The Anti-Defamation League was criticized in the pages of Tuesday's Wall Street Journal for stepping away from its mission of fighting anti-Semitism to focus on partisan issues such as fighting the nomination of Brett Kavanaugh to the Supreme Court.
Liel Leibovitz, a senior writer at Tablet Magazine, put the blame on ADL's CEO Jonathan Greenblatt, a former staffer in both the Clinton and Obama administrations, who Leibovitz says has "has frequently steered the ADL into the murky waters of party politics" since he took the helm in 2015. He points to the ADL's recent complaint that Kavanaugh has "demonstrated hostility to reproductive freedom" as proof it "lost sight of its mission."
"With nearly 2,000 hate crimes against Jews last year, the most in more than two decades, the group could—sadly—still have its hands full with the challenges of its original mission," Leibovitz wrote in his piece, "Is Brett Kavanaugh Bad for the Jews?"
"Which is why it was so dismaying to see the ADL release a statement denouncing Judge Brett Kavanaugh minutes after President Trump announced his nomination to the Supreme Court," he wrote. "Why would a group dedicated to fighting anti-Semitism engage in this sort of partisan warfare?"
The ADL released its statement opposing Kavanaugh on the night President Donald Trump nominated him. The statement made no mention of anti-Semitism or the Jewish people, but rather focused on his "demonstrated hostility to reproductive freedom and his past support for greatly expanded and unchecked executive power."
"At a time where hard-fought progress in LGBT rights, voting rights, and women's rights are threatened, and immigrants and vulnerable communities in our country are under attack, the role of an independent Supreme Court—and one that protects the Constitutional rights of all Americans—is more important than ever," Greenblatt's statement read.
Leibovitz argues the group should stop letting the "battles of the Democratic Party" push it away from its "traditional mandate."
"By focusing increasingly on the battles of the Democratic Party, and by weighing in on matters far removed from its traditional mandate, the ADL is leaving American Jews behind," Leibovitz concludes. "The dangers we face these days are real, as the ADL itself is quick to report. We need a principled organization committed to meeting threats wherever they arise and practically positioned to do so, not another feeble voice in the hallelujah chorus of progressive dogma."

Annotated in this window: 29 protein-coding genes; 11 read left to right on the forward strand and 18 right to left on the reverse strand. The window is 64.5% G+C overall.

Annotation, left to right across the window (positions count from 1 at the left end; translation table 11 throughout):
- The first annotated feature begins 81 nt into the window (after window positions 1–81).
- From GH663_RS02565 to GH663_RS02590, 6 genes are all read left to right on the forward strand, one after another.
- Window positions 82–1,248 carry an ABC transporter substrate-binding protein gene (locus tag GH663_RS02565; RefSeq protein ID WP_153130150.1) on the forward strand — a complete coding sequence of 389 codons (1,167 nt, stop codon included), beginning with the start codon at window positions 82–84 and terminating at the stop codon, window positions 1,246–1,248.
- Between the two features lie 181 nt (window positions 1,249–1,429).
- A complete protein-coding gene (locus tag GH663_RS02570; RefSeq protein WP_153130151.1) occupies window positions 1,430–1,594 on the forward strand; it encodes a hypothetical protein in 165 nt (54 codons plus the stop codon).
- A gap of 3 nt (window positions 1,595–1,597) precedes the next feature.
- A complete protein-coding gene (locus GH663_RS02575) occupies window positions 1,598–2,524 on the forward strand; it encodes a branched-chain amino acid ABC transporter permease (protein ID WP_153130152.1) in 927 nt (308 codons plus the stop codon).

The ADL strongly disputes Leibovitz's contention that its mission has changed since Greenblatt became CEO, saying its call for special scrutiny of Kavanaugh is based on ADL policies formulated before 2015.
"In the case of Judge Kavanaugh, we respect his distinguished record of public service and his tenure on the U.S. Court of Appeals for more than a decade," said an ADL spokesperson. "At the same time, his jurisprudence on issues related to church-state separation, voting rights, and immigration issues give us pause because his perspective has conflicted with long-standing ADL policies and our current priorities."
The ADL also argues it has long been concerned about the Supreme Court.
"As a civil rights organization, ADL carefully tracks developments related to the Supreme Court," the spokesperson said. "We do so because it is core to our mission that as written more than 100 years ago—'to stop the defamation of the Jewish people and secure justice and fair treatment to all.'"
"The Justices who decide cases brought to the Supreme Court have a significant impact on the lives of all Americans. And so, as we have done in connection with the nominations of every Justice currently sitting on the Court, ADL will provide questions for the Senate to consider during the upcoming hearings when they consider Judge Kavanaugh's nomination."